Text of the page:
The S&P 500 Just Did Something It Has Only Done 3 Times in the Last Quarter-Century. The Stock Market Usually Soars Next.

Year to date, the S&P 500 (SNPINDEX: ^GSPC) had advanced 10.4% as of Thursday, May 23, 2024. That seemingly arbitrary date was actually the 100th trading day of the year. The S&P 500 returned at least 10% during the first 100 trading days only three other times in the last quarter-century, according to JPMorgan Chase.

So what? Under those circumstances, the S&P 500 has historically performed very well throughout the remaining months of the year. Here's what investors should know.

History says the S&P 500 could surge another 15% by the end of 2024

The S&P 500 is widely considered a benchmark for the entire U.S. stock market. Since its inception in 1957, the index has returned at least 10% during the first 100 trading days of the year 18 times. It finished the year even higher 15 times, or 83% of the time, with the only exceptions being 1975, 1983, and 1987.

The chart below shows every year in which the S&P 500 returned at least 10% during the first 100 trading days and the full-year return.

Year

S&P 500 (100-Day Return)

S&P 500 (Full-Year Return)

1961

14%

23%

1963

11%

19%

1967

12%

20%

1975

32%

32%

1976

10%

19%

1983

18%

17%

1985

12%

26%

1986

14%

15%

1987

19%

2%

1989

15%

27%

1991

14%

26%

1995

15%

34%

1996

10%

20%

1997

14%

31%

1998

13%

27%

2013

16%

30%

2019

13%

29%

2021

12%

27%

Average

N/A

24%

Median

N/A

26%

Data source: JPMorgan Chase.

As shown above, when the S&P 500 has returned at least 10% during the first 100 trading days, the index has produced average and median returns of 24% and 26%, respectively, for the full year. We can use that information to make an educated guess about how the stock market may perform during the remaining months of 2024.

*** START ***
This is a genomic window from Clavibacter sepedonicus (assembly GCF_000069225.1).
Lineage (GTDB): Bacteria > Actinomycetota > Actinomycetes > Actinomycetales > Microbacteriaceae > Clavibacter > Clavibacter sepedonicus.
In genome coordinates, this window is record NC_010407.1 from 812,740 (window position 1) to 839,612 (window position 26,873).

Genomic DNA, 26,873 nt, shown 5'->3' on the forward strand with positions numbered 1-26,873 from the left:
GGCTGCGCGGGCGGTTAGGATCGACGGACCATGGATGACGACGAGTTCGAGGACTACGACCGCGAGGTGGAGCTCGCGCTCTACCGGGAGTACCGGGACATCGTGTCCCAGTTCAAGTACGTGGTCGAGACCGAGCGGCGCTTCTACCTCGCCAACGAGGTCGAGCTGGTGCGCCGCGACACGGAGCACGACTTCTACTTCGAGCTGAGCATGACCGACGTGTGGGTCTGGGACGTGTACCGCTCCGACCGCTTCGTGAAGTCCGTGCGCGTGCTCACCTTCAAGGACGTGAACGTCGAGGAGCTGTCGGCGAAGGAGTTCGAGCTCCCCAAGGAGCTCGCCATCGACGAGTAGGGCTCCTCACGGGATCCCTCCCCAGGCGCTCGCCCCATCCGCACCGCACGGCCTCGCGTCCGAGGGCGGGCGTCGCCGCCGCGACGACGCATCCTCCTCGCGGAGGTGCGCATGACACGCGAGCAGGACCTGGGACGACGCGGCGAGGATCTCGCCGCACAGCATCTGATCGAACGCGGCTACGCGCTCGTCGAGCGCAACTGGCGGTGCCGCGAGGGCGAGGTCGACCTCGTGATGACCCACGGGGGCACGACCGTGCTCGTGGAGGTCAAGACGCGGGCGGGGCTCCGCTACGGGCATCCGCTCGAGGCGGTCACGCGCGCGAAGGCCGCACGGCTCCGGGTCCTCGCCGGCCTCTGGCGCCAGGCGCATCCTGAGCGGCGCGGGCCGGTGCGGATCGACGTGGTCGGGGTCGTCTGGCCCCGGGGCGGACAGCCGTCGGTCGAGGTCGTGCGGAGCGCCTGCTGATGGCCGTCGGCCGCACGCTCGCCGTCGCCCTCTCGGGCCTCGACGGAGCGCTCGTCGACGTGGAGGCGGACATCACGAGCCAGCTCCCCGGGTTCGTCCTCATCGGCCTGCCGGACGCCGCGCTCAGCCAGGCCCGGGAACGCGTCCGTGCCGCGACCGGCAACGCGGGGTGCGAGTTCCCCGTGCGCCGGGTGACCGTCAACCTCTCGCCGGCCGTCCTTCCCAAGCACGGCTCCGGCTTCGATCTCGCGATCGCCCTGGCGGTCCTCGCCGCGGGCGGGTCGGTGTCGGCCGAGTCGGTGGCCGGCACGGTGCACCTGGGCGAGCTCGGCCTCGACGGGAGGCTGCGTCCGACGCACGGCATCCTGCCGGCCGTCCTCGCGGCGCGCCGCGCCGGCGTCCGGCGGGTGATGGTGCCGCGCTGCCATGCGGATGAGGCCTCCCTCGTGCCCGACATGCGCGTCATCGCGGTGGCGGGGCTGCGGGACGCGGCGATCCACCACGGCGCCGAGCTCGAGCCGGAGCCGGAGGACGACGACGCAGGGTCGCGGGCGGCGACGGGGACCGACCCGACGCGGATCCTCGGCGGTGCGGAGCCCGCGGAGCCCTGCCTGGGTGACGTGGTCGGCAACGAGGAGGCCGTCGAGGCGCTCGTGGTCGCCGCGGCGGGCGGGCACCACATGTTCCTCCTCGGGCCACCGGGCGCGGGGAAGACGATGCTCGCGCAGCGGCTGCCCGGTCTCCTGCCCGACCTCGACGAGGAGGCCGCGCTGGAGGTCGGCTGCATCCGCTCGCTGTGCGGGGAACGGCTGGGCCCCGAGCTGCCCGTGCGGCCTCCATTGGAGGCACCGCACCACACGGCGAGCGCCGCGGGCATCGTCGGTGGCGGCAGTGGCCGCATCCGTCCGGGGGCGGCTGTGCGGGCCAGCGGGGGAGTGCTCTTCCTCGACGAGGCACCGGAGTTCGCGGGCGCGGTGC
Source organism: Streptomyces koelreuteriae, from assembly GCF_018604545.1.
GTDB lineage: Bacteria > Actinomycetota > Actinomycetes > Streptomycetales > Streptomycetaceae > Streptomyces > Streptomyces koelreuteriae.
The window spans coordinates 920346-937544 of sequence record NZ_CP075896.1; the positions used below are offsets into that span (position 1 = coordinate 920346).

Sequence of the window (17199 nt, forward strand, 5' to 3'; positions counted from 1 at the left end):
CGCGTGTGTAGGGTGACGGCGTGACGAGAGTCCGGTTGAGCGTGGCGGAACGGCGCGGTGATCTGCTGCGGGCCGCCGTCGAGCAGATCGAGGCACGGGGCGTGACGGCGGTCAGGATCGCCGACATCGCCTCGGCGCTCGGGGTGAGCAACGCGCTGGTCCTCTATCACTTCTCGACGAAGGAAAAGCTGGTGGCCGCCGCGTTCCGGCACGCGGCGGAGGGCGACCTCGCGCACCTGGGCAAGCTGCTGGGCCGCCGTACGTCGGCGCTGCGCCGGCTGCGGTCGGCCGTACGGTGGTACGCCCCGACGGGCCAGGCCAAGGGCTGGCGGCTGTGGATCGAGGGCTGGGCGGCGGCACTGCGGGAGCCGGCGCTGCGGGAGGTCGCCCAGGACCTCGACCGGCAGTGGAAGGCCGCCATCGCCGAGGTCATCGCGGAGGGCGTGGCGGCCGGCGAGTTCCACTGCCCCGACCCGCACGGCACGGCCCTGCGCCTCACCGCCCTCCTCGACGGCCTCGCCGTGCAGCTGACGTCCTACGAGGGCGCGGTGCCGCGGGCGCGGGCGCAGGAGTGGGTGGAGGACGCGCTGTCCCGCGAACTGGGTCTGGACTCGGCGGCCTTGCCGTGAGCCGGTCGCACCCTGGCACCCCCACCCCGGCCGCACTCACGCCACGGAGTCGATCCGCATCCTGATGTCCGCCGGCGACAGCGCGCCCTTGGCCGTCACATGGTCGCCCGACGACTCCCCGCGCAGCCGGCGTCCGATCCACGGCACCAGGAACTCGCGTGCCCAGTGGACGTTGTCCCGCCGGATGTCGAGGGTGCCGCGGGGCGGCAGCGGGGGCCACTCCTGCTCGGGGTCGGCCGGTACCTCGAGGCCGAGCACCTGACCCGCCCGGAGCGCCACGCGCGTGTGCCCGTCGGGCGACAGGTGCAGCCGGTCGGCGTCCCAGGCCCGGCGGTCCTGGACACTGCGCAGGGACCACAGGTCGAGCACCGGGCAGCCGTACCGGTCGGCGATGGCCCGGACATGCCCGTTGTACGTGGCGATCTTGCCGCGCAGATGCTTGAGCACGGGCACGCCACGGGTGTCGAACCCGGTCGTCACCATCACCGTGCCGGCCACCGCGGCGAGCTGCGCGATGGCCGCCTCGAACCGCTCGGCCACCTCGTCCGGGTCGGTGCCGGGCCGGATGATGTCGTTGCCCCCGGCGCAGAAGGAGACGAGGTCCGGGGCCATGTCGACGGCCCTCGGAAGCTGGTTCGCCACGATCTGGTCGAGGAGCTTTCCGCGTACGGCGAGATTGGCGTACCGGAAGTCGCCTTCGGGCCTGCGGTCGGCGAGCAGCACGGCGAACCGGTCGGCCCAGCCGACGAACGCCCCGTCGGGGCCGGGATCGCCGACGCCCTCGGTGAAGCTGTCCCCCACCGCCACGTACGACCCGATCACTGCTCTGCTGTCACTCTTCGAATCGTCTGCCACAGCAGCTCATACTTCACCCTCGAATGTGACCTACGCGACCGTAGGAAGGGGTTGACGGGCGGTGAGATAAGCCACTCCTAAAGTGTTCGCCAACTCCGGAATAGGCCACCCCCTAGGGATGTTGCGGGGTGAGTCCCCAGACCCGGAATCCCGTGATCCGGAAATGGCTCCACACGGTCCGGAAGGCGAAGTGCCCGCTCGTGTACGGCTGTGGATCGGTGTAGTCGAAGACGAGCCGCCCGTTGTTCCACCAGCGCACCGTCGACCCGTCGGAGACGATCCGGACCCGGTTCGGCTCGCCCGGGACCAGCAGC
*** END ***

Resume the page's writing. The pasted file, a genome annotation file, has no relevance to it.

Specifically, the S&P 500 has advanced about 11% this year. That leaves an implied upside of 13% at the average and 15% at the median. Of course, past returns are never a guarantee of future results, so investors shouldn't lean too heavily on those estimates. Ultimately, whether the stock market goes up or down depends on a variety of macroeconomic and microeconomic factors.

That said, Wall Street analysts also believe the S&P 500 could soar in the coming months. Their reasoning is more fundamentally solid because it deals with anticipated revenue and earnings growth across the index.

Wall Street says the S&P 500 could soar 12.5% over the next year

The bottom-up target for the S&P 500, which is calculated by aggregating every analyst rating on every stock in the index, is currently 5,935, according to FactSet Research. That implies 12.5% upside from its current level of 5,275. Put differently, if every S&P 500 company reaches its median price target, the index will trade at 5,935.

Why are Wall Street analysts so bullish? As a group, S&P 500 companies have reported revenue and earnings growth of 4.2% and 6%, respectively, in the first quarter of 2024. Those figures represent a sequential acceleration from revenue and earnings growth of 4.1% and 4.1%, respectively, in the fourth quarter of 2023.

More importantly, Wall Street analysts expect that acceleration to continue in the coming quarters, such that revenue and earnings growth reach 5% and 11.4%, respectively, for the full year. Analysts also anticipate another acceleration in 2025, such that revenue and earnings growth reach 5.9% and 14.2%, respectively.

As a caveat, those estimates are subject to change as fresh economic data becomes available. Inflation moderated slightly in April, leaving hopes intact that the Federal Reserve will start cutting its benchmark interest rate in September. Rate cuts would stimulate the economy by removing disincentives to consumer spending and business investments.

In that context, rate cuts would be good news for the stock market because robust economic growth should coincide with strong financial performances from companies across the S&P 500, much like Wall Street expects. But policymakers won't reduce rates unless inflation continues to move toward the 2% target. In other words, the forecasts discussed above could change dramatically if inflation falls more slowly than expected.

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JPMorgan Chase is an advertising partner of The Ascent, a Motley Fool company. Trevor Jennewine has no position in any of the stocks mentioned. The Motley Fool has positions in and recommends JPMorgan Chase. The Motley Fool has a disclosure policy.

The views and opinions expressed herein are the views and opinions of the author and do not necessarily reflect those of Nasdaq, Inc.

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